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Shreveport paper: Disaster carries major stakes for governor's political future

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  • Greg Cannon
    http://www.shreveporttimes.com/apps/pbcs.dll/article?AID=/20050905/NEWS01/509050354/1002/NEWS Disaster carries major stakes for governor s political future
    Message 1 of 1 , Sep 5, 2005
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      http://www.shreveporttimes.com/apps/pbcs.dll/article?AID=/20050905/NEWS01/509050354/1002/NEWS

      Disaster carries major stakes for governor's political
      future

      September 5, 2005
      By BARRY JOHNSON
      bljohnson@...

      BATON ROUGE -- Disasters push the limits of people's
      strength and resolve. They also put political leaders
      to the test.

      Former New York Mayor Rudy Giuliani earned widespread
      praise for his determination and firm guidance in the
      wake of the 9/11 terrorist attacks.

      The destruction Hurricane Katrina unleashed on New
      Orleans and southeastern Louisiana has put Gov.
      Kathleen Blanco on a political hot seat. Assessments
      are mixed regarding Blanco's response and how it will
      affect her political career.

      Political analyst Elliott Stonecipher of Shreveport
      said the question of whether the state was prepared
      for the storm -- and whether it responded effectively
      -- could be asked of many state officials other than
      Blanco. But he said the governor will face scrutiny.

      "It's going to be difficult for the governor to
      explain away, No. 1, the absence of essentials in New
      Orleans," Stonecipher said. "It's going to be
      difficult in the long term to explain how the state
      response was obviously inadequate."

      Pearson Cross, assistant professor at the University
      of Louisiana-Lafayette, believes Blanco has
      demonstrated positive leadership, but he expects some
      second-guessing stemming from complaints of slow
      response to the crisis.

      "I think she has focused on the disaster, and she's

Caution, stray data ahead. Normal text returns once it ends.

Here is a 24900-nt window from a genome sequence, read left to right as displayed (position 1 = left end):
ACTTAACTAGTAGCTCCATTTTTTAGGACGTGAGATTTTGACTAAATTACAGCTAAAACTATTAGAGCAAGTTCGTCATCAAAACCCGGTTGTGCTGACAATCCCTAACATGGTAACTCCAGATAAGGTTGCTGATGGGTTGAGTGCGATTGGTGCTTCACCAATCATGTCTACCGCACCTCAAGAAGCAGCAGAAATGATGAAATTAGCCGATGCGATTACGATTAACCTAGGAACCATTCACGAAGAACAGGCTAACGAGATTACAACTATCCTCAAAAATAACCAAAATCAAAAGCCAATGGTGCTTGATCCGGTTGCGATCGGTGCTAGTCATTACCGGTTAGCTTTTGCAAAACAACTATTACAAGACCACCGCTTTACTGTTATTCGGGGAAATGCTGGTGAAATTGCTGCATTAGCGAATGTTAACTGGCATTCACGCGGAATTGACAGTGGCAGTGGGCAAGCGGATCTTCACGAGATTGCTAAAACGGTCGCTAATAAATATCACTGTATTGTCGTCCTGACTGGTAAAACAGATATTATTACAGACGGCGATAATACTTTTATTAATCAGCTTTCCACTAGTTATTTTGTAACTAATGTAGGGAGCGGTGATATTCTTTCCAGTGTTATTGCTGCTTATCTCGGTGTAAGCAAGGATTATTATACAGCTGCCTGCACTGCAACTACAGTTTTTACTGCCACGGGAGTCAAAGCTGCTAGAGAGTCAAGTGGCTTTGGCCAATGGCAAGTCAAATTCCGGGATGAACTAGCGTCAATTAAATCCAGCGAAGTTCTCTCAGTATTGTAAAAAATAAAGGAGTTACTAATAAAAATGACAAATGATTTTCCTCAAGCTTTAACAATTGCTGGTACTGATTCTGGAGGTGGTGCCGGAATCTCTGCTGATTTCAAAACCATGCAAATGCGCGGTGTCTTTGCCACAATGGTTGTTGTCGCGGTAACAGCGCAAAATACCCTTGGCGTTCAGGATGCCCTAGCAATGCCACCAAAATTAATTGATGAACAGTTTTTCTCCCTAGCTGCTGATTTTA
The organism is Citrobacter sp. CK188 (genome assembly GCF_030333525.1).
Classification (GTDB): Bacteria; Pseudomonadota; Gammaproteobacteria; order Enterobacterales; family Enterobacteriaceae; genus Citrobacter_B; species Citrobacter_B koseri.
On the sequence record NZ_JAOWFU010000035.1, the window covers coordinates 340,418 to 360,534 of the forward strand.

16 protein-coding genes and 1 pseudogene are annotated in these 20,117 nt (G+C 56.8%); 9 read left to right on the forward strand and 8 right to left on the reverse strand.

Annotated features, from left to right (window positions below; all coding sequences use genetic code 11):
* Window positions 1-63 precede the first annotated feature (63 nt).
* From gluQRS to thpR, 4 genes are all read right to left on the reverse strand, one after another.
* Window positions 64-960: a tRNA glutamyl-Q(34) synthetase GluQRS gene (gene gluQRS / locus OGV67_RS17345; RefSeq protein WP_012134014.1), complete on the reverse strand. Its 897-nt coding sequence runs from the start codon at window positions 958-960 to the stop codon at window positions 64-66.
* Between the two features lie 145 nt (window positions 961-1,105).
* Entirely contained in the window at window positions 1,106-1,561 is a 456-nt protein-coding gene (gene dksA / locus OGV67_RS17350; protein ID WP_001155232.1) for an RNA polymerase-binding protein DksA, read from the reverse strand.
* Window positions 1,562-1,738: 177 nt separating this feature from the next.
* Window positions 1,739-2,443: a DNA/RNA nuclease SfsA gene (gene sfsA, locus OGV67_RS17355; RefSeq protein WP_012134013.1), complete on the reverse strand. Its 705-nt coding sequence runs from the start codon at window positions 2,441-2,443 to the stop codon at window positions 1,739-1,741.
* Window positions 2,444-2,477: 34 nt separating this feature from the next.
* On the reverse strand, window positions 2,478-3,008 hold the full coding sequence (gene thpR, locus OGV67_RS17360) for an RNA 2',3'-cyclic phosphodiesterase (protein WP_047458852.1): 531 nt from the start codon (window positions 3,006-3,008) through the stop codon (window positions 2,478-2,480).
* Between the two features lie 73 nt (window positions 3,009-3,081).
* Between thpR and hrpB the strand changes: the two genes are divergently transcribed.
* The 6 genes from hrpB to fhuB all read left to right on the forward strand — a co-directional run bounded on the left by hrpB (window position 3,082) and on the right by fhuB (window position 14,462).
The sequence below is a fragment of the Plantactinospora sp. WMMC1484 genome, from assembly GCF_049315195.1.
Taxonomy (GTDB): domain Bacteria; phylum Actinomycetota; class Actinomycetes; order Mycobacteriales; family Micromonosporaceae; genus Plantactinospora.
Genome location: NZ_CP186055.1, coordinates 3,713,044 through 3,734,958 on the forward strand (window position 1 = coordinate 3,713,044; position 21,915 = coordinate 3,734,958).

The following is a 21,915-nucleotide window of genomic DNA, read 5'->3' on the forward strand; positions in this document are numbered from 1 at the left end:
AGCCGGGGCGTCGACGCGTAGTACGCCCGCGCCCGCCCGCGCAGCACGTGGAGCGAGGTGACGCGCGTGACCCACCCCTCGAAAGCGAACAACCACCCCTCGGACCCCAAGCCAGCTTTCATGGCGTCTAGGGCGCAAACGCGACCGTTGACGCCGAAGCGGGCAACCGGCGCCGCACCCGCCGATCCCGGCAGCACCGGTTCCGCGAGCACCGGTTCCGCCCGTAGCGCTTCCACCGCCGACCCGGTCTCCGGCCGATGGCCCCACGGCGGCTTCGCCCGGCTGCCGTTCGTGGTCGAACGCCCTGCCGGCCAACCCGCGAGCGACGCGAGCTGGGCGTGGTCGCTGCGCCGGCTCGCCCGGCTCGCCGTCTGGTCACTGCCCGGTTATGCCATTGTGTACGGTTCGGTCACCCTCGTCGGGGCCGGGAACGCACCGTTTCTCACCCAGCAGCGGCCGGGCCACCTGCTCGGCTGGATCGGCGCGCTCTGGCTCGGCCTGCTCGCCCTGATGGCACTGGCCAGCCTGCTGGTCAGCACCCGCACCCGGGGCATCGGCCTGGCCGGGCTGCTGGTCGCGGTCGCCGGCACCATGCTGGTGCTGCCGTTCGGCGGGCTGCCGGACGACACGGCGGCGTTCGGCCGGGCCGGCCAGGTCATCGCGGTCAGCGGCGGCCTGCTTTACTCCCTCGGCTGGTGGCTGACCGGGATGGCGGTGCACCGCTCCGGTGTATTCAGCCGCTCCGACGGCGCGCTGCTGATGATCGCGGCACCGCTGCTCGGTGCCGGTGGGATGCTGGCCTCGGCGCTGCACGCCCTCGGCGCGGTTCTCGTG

doing everything she can," Cross said. "I think she's
      frustrated."

      Larry Sabato has a different perspective. The director
      for the Center of Politics at the University of
      Virginia said Blanco seemed "overwhelmed and
      dithering." He said Mississippi Gov. Haley Barbour
      displayed stronger leadership.

      "You don't really want to look at it as a contest, but
      if there were a contest between Blanco and Barbour,
      Barbour would have won in a walk," he said.

      Sabato said public perception of Blanco's guidance
      after the hurricane will certainly have a political
      effect. He said there is time for Blanco to recover,
      but the first impressions are negative.

      There have been plenty of complaints that rescue
      efforts and delivery of relief moved at a sluggish
      pace and that scores of school buses were turned away
      before reaching victims, and those complaints will
      hurt Blanco, experts say.

      "There's a short-term shock that's never good for a
      chief executive," Stonecipher said.

      He said the first three to five days after a disaster
      such as Hurricane Katrina isn't necessarily the most
      critical time period for a politician's image. What
      matters more is how the Blanco deals with the
      long-term consequences of the hurricane.

      "The next wave is where the governor's going to have a
      real problem," he said.

      He also said comparisons to the performance of chief
      executives like Giuliani aren't necessarily fair. He
      noted that neither New Orleans nor the rest of
      Louisiana have the resources that were available to
      New York after 9/11.

      Stonecipher also wondered whether the fact that Blanco
      is a Democrat might have slowed the Republican
      administration's response to the crisis in her state.

      "I wonder what Rudy Giuliani could have done in
      Louisiana? Stonecipher said.

      The magnitude of a disaster and the relief effort
      required only intensifies the pressure on officials
      like Blanco.

      "Especially this kind of disaster," Sabato said. "It's
      arguably the worst natural disaster in the country's
      history and certainly in Louisiana's."

      Cross acknowledged that people will gauge Blanco's
      performance, but he believes most attention will focus
      on the federal government.

      "I do think there's going to be some backlash, but
      frankly a disaster of this magnitude is going to
      overwhelm the state," Cross said. "I think people are
      going to look more at the national government."

      Experts agreed on this much: Finger-pointing among
      local, state and federal officials is
      counterproductive while big needs and problems remain.

      "There's going to be a lot of blame to go around,"
      Cross said.
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